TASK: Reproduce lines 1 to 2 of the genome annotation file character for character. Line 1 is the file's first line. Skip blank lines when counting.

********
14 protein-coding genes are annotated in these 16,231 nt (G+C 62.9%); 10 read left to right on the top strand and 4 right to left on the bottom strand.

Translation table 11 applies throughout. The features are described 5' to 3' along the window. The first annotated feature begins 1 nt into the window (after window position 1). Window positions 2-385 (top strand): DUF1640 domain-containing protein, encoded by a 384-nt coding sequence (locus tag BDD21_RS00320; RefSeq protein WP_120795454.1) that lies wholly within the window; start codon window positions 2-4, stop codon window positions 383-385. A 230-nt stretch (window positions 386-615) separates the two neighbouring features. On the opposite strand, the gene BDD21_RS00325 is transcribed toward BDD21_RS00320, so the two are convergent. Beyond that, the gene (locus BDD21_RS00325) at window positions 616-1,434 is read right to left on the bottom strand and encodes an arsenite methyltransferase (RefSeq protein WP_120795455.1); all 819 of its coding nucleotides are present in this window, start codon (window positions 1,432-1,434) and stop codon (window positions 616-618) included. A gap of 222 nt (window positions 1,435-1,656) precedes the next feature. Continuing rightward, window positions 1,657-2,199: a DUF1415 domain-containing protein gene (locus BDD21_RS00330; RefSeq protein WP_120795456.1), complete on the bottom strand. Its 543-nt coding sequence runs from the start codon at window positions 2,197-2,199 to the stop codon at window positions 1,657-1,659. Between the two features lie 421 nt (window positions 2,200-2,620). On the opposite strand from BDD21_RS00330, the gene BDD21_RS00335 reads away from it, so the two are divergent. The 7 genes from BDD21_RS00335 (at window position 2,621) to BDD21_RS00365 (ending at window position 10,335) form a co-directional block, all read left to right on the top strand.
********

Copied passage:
14 protein-coding genes are annotated in these 16,231 nt (G+C 62.9%); 10 read left to right on the top strand and 4 right to left on the bottom strand.

Translation table 11 applies throughout. The features are described 5' to 3' along the window. The first annotated feature begins 1 nt into the window (after window position 1). Window positions 2-385 (top strand): DUF1640 domain-containing protein, encoded by a 384-nt coding sequence (locus tag BDD21_RS00320; RefSeq protein WP_120795454.1) that lies wholly within the window; start codon window positions 2-4, stop codon window positions 383-385. A 230-nt stretch (window positions 386-615) separates the two neighbouring features. On the opposite strand, the gene BDD21_RS00325 is transcribed toward BDD21_RS00320, so the two are convergent. Beyond that, the gene (locus BDD21_RS00325) at window positions 616-1,434 is read right to left on the bottom strand and encodes an arsenite methyltransferase (RefSeq protein WP_120795455.1); all 819 of its coding nucleotides are present in this window, start codon (window positions 1,432-1,434) and stop codon (window positions 616-618) included. A gap of 222 nt (window positions 1,435-1,656) precedes the next feature. Continuing rightward, window positions 1,657-2,199: a DUF1415 domain-containing protein gene (locus BDD21_RS00330; RefSeq protein WP_120795456.1), complete on the bottom strand. Its 543-nt coding sequence runs from the start codon at window positions 2,197-2,199 to the stop codon at window positions 1,657-1,659. Between the two features lie 421 nt (window positions 2,200-2,620). On the opposite strand from BDD21_RS00330, the gene BDD21_RS00335 reads away from it, so the two are divergent. The 7 genes from BDD21_RS00335 (at window position 2,621) to BDD21_RS00365 (ending at window position 10,335) form a co-directional block, all read left to right on the top strand.